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Community Archaeology

A fallen burial chamber?

This is just a quick update about our plans to excavate at Tinkinswood. We won’t be excavating the main chamber as this has already been done under the direction of John Ward in 1914, but there are other features with high archaeological potential in a nearby field.

The mystery arrangement of stones in the field adjacent to Tinkinswood burial chamber, have always been of interest, ever since Cyril Fox and John Ward’s days at the site. They too, did not understand how the mudstone slabs could have fallen naturally in the arrangement found. As Mr. F. J. North, the geologist of the National Museum of Wales at the time describes in 1915, “[I] consider it impossible to explain the positions of these slabs geologically. The prevailing opinion is that they are fallen cromlechs, but it is hardly possible to come to a decision without the aid of the spade” (Archaeologia Cambrensis vol. xv, 6th series, 1915, 256).

It was interesting to come across a letter in the archives, sent in relation to this arrangement of stones, written in 1938 to Mr O’Neill from the H.M Office of Works by Mr Traherne, owner of the estate. I love finding little snippets like this, and they certainly knew how to do business!

Letter to meet over sherry to discuss plans!

Letter Transcript:

Dear Mr O’Neill,

Thank you for your letter of the 5th last. Would it be possible for you to meet me here on the evening of the 11th at 6p.m. and over some sherry discuss the plan.

Yours sincerely,

Mr. Traherne

The arrangement of stones, as visible 1914

As part of the Tinkinswood Community Archaeology Project, we will be excavating this area and answering the burning question: ‘is it a fallen burial chamber or not?’. This will be a very exciting opportunity to find out more about the surrounding area at Tinkinswood by broading our understanding of other possible archaeological features close by. Volunteers can still sign up to help, get involved!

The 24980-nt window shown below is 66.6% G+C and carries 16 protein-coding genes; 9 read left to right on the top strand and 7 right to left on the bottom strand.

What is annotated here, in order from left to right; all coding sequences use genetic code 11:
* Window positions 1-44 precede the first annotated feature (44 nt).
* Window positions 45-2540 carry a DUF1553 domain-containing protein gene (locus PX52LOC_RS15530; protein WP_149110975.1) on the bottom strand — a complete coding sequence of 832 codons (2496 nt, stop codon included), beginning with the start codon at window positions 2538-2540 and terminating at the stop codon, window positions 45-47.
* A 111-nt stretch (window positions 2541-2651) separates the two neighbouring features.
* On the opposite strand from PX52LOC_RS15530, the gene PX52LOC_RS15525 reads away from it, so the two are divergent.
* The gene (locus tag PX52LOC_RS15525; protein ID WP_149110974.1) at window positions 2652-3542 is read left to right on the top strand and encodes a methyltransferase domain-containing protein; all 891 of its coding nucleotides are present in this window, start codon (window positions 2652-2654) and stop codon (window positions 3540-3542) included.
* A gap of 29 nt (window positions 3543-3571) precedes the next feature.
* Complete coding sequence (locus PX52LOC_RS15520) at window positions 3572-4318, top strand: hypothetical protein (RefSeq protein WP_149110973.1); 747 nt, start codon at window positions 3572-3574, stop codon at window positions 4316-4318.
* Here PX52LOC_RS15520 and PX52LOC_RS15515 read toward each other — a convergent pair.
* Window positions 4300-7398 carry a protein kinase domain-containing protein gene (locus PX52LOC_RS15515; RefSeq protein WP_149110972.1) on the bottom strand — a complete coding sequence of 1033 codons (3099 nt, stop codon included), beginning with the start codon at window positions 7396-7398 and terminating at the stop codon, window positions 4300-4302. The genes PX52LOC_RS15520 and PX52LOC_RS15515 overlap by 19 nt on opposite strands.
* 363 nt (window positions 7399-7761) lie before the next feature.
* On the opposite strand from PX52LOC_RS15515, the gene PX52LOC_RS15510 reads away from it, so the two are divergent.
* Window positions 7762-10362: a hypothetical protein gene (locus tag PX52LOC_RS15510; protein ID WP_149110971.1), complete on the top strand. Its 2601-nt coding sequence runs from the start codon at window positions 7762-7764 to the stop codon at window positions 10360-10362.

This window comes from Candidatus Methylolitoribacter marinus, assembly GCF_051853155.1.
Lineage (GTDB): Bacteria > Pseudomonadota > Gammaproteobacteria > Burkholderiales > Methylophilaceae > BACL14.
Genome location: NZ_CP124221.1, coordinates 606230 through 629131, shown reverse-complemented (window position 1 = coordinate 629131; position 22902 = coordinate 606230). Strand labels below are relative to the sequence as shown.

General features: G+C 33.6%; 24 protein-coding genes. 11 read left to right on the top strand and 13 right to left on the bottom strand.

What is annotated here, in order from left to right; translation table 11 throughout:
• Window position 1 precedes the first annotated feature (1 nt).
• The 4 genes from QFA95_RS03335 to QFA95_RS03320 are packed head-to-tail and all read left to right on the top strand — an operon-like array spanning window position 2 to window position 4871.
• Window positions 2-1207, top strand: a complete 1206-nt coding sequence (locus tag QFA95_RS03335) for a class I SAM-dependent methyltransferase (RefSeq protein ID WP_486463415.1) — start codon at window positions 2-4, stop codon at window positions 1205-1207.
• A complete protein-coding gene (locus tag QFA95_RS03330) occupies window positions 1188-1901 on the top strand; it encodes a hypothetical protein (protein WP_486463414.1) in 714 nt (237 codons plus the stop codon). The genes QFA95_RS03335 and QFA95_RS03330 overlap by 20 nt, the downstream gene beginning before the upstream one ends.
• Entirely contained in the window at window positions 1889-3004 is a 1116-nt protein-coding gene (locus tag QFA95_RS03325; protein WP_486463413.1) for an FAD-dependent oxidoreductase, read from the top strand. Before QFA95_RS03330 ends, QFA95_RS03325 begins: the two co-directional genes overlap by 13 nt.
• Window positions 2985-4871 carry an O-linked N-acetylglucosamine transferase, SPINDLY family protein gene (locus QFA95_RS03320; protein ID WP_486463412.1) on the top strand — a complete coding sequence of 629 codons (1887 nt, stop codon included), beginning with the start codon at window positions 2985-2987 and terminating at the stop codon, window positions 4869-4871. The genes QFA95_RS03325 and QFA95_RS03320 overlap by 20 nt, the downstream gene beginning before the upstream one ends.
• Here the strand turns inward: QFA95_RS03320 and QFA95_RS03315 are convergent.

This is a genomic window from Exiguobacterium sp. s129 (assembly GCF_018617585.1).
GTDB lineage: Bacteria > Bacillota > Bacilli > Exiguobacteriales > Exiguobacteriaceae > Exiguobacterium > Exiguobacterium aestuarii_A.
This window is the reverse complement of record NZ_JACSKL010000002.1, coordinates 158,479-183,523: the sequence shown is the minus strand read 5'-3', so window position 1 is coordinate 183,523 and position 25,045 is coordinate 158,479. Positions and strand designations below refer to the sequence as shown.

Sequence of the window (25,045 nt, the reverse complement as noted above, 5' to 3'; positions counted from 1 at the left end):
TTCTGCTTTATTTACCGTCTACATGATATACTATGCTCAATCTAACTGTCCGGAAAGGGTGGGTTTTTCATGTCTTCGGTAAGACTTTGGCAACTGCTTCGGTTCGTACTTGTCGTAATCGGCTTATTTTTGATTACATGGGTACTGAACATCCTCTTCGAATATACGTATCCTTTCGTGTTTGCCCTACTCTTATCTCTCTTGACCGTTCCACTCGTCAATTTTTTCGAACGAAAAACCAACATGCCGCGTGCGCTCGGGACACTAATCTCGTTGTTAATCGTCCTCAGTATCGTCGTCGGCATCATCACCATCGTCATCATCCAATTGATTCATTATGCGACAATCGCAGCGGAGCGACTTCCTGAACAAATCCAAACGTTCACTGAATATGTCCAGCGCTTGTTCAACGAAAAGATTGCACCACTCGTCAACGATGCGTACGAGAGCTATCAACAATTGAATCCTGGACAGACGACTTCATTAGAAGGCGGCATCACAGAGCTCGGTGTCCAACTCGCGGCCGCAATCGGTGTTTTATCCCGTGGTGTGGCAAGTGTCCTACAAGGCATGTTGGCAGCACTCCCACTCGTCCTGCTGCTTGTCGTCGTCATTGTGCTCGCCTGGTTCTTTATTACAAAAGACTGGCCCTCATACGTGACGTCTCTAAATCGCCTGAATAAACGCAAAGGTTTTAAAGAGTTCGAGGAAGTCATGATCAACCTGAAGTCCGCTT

The possible fallen chamber, as visible today

The capstone?

About FfionR

I’m Ffion, Honorary Research Fellow at Cardiff University and Heritage and Arts Manager for Cadw, the historic environment service for the Welsh Government. At Cadw, my role is to oversee projects that link heritage with the arts, inspire new ways of engaging people with our built environment and to link people with their local heritage and archaeology.


3 thoughts on “A fallen burial chamber?

  1. hi, was just wondering how you sign up to be a volunteer? im a 3rd year archaeology student at cardiff and want to gain as much experience in the field as possible before graduating. thanks. kirsty.

    Posted by kirsty | September 28, 2011, 7:43 pm
  2. Hi Kirsty, email me on ffion[dot]reynolds@wales.gsi.gov.uk and I’ll let you know our timetable 🙂

    Posted by Ffion Cadw | September 28, 2011, 8:56 pm
  3. Quite right too, they should have talked about it over sherry! 🙂

    Posted by monasticdave | September 28, 2011, 9:09 pm

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